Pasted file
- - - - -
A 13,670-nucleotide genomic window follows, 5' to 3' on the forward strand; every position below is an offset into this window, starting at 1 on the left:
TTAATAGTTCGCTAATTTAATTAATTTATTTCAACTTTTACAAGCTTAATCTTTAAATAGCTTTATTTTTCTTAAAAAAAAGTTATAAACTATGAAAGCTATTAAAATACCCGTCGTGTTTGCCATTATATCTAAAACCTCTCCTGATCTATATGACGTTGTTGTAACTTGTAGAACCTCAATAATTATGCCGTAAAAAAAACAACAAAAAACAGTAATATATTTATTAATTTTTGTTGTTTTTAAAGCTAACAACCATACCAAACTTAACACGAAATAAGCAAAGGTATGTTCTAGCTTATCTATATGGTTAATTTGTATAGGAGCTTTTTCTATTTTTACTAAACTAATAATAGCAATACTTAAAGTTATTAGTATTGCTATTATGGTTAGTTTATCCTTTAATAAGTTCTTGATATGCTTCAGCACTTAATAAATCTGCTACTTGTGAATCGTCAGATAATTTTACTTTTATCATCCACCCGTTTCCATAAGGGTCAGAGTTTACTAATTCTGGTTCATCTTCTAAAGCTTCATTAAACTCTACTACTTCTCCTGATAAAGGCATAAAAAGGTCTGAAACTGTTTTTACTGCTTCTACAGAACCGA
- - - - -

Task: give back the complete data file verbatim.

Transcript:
A 13,670-nucleotide genomic window follows, 5' to 3' on the forward strand; every position below is an offset into this window, starting at 1 on the left:
TTAATAGTTCGCTAATTTAATTAATTTATTTCAACTTTTACAAGCTTAATCTTTAAATAGCTTTATTTTTCTTAAAAAAAAGTTATAAACTATGAAAGCTATTAAAATACCCGTCGTGTTTGCCATTATATCTAAAACCTCTCCTGATCTATATGACGTTGTTGTAACTTGTAGAACCTCAATAATTATGCCGTAAAAAAAACAACAAAAAACAGTAATATATTTATTAATTTTTGTTGTTTTTAAAGCTAACAACCATACCAAACTTAACACGAAATAAGCAAAGGTATGTTCTAGCTTATCTATATGGTTAATTTGTATAGGAGCTTTTTCTATTTTTACTAAACTAATAATAGCAATACTTAAAGTTATTAGTATTGCTATTATGGTTAGTTTATCCTTTAATAAGTTCTTGATATGCTTCAGCACTTAATAAATCTGCTACTTGTGAATCGTCAGATAATTTTACTTTTATCATCCACCCGTTTCCATAAGGGTCAGAGTTTACTAATTCTGGTTCATCTTCTAAAGCTTCATTAAACTCTACTACTTCTCCTGATAAAGGCATAAAAAGGTCTGAAACTGTTTTTACTGCTTCTACAGAACCGA